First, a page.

Morton, D. (2007). Working People. Montréal: McGill-Queen's University Press.
Drache, D. (1972). Quebec, only the beginning: The Manifestoes of the Common Front. Toronto: New Press.
"During rush hour on the morning of October 7, 1969, nearly a thousand City of Montreal policemen gathered in teh Paul Sauve Arena in teh east end to protest the salary settlement awarded them by the city government. Within an hour they were joined by about two thousand more of their colleagues and by several hundred of Montreal's firemen, who were also embroiled in a salary dispute with the city. Thus began a wildcat strike that would leave Montreal without adequate police or fire service for almost twenty-four hours. Over 3,000 of the city's 3700-man police force left their stations that day. It was the second police strike in Montreal and the fourth in Canada since the turn of the century" (Sylvester, Harris, Levin, & Ontario Institute for Studies in Education, 1973, p.51).
Sylvester, C., Harris, M., Levin, M., & Ontario Institute for Studies in Education. (1973). On strike!. Toronto: Ontario Institute for Studies in Education.
Thompson, M., & Swimmer, G. (1984). Conflict or compromise: The future of public sector industrial relations. Montreal, Quebec: Institute for Research on Public Policy.
"The exciter of the dynamics in this book is the world demand for copper which wholly accounts for Noranda Mines, Limited. The impeller is the natural urge of the United Steelworkers of America power dynasty to secure and protect, by whatever means, its monopoly. The French Canadians employed in Noranda Mines' enterprises, and members belonging to the union constitute a third force. When the Noranda subsidiary Gaspe Copper Mines Limited became the target of the USWA's illegal strike at Murdochville and Noranda sought relief from the courts and compensation for damages suffered, the civil authorities regulated this battle of giants during the raw passionate confrontations in the plants and the towns, then throughout the solemn formalities of their courts of justice."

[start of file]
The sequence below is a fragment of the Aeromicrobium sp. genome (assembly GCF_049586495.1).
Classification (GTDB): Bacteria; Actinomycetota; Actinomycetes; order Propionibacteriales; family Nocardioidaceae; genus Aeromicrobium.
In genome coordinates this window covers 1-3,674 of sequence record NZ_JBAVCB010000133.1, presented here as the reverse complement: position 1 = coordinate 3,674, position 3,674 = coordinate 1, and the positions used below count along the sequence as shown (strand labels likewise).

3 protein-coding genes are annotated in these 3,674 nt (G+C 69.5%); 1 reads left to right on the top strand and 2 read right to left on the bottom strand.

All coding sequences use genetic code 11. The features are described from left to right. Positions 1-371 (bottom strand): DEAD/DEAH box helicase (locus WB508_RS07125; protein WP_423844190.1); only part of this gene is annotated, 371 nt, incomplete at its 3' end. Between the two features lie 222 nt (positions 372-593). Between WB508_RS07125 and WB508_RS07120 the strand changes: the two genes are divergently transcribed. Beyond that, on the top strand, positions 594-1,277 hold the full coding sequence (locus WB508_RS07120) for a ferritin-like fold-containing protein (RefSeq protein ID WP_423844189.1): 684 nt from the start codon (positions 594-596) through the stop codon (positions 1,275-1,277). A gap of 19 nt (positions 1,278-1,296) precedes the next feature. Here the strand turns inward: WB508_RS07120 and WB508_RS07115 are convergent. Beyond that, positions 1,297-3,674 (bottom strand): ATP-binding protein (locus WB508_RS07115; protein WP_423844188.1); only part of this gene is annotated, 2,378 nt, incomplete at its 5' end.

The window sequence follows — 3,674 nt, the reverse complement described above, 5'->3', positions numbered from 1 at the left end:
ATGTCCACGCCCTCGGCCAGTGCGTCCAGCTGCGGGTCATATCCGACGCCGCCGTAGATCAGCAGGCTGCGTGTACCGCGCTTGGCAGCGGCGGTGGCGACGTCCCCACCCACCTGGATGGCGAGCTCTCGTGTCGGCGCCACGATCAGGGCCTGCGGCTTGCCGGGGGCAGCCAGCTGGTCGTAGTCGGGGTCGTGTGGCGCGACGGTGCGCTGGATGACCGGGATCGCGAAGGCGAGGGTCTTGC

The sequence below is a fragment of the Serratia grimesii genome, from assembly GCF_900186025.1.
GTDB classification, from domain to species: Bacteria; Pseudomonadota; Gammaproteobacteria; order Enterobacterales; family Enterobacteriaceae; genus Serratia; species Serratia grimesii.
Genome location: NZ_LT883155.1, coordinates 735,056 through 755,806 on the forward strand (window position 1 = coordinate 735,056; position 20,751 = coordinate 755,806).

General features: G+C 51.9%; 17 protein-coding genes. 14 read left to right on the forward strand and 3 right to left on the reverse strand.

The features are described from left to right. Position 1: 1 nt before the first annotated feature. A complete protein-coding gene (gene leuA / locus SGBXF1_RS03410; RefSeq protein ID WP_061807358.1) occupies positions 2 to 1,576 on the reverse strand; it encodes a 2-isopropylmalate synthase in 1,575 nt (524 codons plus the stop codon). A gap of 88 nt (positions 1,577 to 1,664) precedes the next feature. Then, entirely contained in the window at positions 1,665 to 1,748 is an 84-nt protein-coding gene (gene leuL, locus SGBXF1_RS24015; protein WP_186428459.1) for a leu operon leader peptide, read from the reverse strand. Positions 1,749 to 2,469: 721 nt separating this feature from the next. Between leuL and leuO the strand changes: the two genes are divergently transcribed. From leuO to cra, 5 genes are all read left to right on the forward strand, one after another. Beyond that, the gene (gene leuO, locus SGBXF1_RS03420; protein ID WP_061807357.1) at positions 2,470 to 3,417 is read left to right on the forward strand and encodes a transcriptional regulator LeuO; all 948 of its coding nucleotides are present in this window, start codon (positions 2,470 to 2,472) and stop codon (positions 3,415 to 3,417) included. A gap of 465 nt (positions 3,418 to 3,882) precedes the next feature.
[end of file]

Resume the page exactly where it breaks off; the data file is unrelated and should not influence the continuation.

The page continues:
Cork, E. (1999). What happened in Murdochville. Lake Orion, Michigan: E. Cork.
Haroun, T. (2005). Murdochville: Histoire d'une fermeture. Trois-Pistoles. QC: Éditions Trois-Pistoles.
Matte, M. (2005). L'activité secrète de René Lévesque le 18 juin 1965: Enquête. Outremont, Québec: Lanctôt.
Bédard, R. (2003). La grève de Gaspé Copper au jour le jour : Murdochville, 1957. Montréal, QC : MFR
Delisle, E., & Malouf, P. K. (2004). Le quatuor d'Asbestos: Autour de la grève de l'amiante. Montréal: Éditions Varia.
Gagnon, J. (1999). La greve d'asbestos: Comment transformer une defaite syndicale en succes mediatique. Journal of Eastern Townships Studies, (13), 83-89.
Abella, I. M. (1974). On strike: six key labour struggles in Canada, 1919-1949. Toronto: James Lewis & Samuel Publishers.
Trudeau, P. E. (1974). The asbestos strike. Toronto: James Lewis & Samuel.
Cousineau, J. (1958). Réflexions en marge de "La grève de l'amiante: Contribution critique à une recherche. Montréal: Institut social populaire.
Trudeau, P. E. (1956). La grève de l'amiante: Und étape de la révolution industrielle au Quebec. Montréal: Éditions Cité libre.
Brown, L. H. (1949). A report on the strike at Asbestos: Quebec. Montreal.
"On November 24, 1966, 500 teachers in Yamaska and surrounding communities southeast of Montreal went on strike when local school boards refused to meet their salary demands. About 9,000 students were affected by the closing of schools" (Sylvester, Harris, Levin, & Ontario Institute for Studies in Education, 1973, p.41).
Palmer, B. D., & Sangster, J. (2008). Chapter 21: Parents, Pupils, and the Montreal Teachers' Strike of 1949, from Labouring Canada: Class, gender, and race in Canadian working-class history. Don Mills, Ont: Oxford University Press.